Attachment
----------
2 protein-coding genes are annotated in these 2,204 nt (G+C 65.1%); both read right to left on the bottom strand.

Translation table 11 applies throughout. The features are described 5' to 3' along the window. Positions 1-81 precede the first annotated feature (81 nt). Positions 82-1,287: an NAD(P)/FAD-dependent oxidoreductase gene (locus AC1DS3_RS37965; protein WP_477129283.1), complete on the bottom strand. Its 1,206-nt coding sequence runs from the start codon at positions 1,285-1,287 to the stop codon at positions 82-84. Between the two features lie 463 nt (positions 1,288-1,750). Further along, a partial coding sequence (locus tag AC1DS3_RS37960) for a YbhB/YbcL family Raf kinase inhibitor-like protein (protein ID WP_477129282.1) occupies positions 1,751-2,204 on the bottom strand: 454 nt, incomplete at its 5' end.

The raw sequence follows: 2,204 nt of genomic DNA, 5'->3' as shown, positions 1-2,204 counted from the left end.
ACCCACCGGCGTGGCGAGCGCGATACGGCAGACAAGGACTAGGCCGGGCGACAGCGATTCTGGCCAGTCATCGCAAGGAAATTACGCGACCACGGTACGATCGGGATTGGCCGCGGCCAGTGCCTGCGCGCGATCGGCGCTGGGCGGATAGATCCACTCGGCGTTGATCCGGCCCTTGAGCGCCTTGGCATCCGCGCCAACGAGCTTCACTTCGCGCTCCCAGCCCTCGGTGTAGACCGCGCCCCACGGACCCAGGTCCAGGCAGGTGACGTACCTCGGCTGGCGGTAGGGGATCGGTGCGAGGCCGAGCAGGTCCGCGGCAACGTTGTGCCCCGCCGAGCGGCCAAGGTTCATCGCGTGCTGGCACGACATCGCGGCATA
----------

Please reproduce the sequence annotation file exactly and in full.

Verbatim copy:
2 protein-coding genes are annotated in these 2,204 nt (G+C 65.1%); both read right to left on the bottom strand.

Translation table 11 applies throughout. The features are described 5' to 3' along the window. Positions 1-81 precede the first annotated feature (81 nt). Positions 82-1,287: an NAD(P)/FAD-dependent oxidoreductase gene (locus AC1DS3_RS37965; protein WP_477129283.1), complete on the bottom strand. Its 1,206-nt coding sequence runs from the start codon at positions 1,285-1,287 to the stop codon at positions 82-84. Between the two features lie 463 nt (positions 1,288-1,750). Further along, a partial coding sequence (locus tag AC1DS3_RS37960) for a YbhB/YbcL family Raf kinase inhibitor-like protein (protein ID WP_477129282.1) occupies positions 1,751-2,204 on the bottom strand: 454 nt, incomplete at its 5' end.

The raw sequence follows: 2,204 nt of genomic DNA, 5'->3' as shown, positions 1-2,204 counted from the left end.
ACCCACCGGCGTGGCGAGCGCGATACGGCAGACAAGGACTAGGCCGGGCGACAGCGATTCTGGCCAGTCATCGCAAGGAAATTACGCGACCACGGTACGATCGGGATTGGCCGCGGCCAGTGCCTGCGCGCGATCGGCGCTGGGCGGATAGATCCACTCGGCGTTGATCCGGCCCTTGAGCGCCTTGGCATCCGCGCCAACGAGCTTCACTTCGCGCTCCCAGCCCTCGGTGTAGACCGCGCCCCACGGACCCAGGTCCAGGCAGGTGACGTACCTCGGCTGGCGGTAGGGGATCGGTGCGAGGCCGAGCAGGTCCGCGGCAACGTTGTGCCCCGCCGAGCGGCCAAGGTTCATCGCGTGCTGGCACGACATCGCGGCATA